Although anatomy is the study of body structure, it does not exist in a vacuum, and the anatomy you learn will be related constantly to other scientific disciplines - especially physiology. This may take the form of discussions of the biomechanics of elements or the locomotor system, or more formal expression in lectures on comparative aspects of digestive physiology later in the course.

It is probably worth mentioning the things not covered in this course. (1) First, not all body systems are covered this year - the reproductive system and the central nervous system are covered in their own courses in the second year. (2) Second, that most elaborate of all anatomical constructs, the head, gets a course of its own next year. (3) Third, histology, the study of the microscopic structure of the body is covered in the first year Homeostasis course. (4) Finally, in this first year, we will only have time to focus on the major domestic species, and even that coverage will often be biased to certain species, but next year you will take a course on a more varied range of vertebrates.

Anatomy can be an enjoyable, inspiring subject, as long as you try not to get overwhelmed by some of the detail. Some detail is important - especially in certain clinical contexts - but in many cases, a more general view can be more helpful. If you feel the clouds of anatomical confusion closing in on you, then remember to stand back, take a deep breath, look at the big picture, and then ask one of us.

NST Part IA Physiology of Organisms

Course organiser: Matt Mason (Dept. PDN, mjm68[at]

Course website

Course Moodle page (current students only) moodle-logo.png



Physiology is the study of organ systems and how they help the body to deal with challenges. Our course, Physiology of Organisms, looks at and compares animal, plant and microbial physiology. It occupies an important central position within Cambridge's first-year biology courses, providing a wider functional context for the material covered in Biology of Cells while underpinning the broader material covered in Evolution & Behaviour. Physiology forms the foundation for future specialization in fields including neurobiology, pathology and pharmacology - the medical sciences - but our comparative course is also very relevant to zoology and plant sciences, and will be of interest to anyone curious about how living organisms function.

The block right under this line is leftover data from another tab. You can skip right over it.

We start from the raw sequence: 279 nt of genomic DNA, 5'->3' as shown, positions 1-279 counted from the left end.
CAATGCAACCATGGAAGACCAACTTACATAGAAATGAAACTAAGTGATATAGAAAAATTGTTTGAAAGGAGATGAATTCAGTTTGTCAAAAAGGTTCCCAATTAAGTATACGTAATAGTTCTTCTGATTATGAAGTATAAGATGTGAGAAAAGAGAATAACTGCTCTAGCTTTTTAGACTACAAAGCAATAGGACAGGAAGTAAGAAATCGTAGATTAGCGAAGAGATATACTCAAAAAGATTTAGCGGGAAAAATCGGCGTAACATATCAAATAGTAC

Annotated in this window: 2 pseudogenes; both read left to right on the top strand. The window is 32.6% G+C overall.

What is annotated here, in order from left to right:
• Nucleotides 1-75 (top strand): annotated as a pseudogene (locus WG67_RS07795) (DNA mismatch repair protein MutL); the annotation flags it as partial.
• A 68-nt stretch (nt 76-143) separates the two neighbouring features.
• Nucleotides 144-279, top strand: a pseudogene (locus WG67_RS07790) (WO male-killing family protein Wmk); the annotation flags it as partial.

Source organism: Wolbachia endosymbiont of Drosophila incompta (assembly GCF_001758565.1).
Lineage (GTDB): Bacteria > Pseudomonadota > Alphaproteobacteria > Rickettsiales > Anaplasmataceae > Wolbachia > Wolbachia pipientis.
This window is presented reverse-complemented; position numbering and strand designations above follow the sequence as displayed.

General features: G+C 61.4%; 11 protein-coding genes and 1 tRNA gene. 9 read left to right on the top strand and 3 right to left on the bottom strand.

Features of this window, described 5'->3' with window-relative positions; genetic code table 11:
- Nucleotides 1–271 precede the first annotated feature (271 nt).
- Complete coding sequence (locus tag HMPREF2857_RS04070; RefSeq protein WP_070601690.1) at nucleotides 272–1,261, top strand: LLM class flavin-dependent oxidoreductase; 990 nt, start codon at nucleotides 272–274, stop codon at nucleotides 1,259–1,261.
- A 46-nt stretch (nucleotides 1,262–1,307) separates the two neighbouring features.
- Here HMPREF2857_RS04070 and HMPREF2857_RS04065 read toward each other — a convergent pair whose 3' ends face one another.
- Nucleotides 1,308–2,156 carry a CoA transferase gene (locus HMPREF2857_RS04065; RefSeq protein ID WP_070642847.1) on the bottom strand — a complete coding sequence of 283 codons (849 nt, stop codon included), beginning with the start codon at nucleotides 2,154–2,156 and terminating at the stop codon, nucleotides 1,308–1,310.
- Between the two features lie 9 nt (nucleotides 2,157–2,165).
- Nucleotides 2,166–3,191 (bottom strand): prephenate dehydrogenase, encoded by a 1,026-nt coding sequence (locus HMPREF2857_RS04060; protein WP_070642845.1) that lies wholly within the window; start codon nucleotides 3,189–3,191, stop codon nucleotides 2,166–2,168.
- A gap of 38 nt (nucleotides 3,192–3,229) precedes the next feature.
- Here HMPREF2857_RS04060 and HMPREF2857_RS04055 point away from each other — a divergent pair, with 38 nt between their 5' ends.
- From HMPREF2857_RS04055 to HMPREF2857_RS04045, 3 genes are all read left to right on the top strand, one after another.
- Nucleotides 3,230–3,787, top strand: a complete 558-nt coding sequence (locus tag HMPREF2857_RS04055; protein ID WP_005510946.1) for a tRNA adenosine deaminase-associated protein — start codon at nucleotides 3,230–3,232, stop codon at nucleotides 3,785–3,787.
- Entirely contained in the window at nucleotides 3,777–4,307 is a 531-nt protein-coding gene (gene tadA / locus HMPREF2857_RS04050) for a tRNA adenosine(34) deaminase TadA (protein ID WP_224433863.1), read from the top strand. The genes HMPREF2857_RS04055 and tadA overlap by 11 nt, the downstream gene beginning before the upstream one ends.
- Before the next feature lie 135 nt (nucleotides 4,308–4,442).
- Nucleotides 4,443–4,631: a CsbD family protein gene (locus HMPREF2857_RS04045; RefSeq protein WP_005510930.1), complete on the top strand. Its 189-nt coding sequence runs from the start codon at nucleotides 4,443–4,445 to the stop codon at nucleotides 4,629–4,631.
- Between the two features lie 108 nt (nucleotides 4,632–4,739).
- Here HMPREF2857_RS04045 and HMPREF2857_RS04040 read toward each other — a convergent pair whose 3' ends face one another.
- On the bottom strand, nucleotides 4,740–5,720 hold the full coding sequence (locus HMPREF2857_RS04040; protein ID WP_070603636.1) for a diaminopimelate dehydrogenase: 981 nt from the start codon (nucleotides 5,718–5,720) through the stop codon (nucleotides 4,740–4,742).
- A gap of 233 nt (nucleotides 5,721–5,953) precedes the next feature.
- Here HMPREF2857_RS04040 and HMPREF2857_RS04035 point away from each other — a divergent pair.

Physiology is a broad and intellectually demanding subject. Over the course of the year you will be asked to consider the latest advances in cell biology and genetics, to use simple maths and physics to model biological systems and to design and control your own experiments to test hypotheses in our exciting practical classes. Our course does not assume knowledge of any particular A2-level course, but some background in biology, chemistry and physics will be useful.

We very much hope that you will choose to read Physiology of Organisms, and that you will enjoy this year's lectures and classes. We believe that at the end of the year you will have found our course to have been not just interesting but also very useful for your future career directions!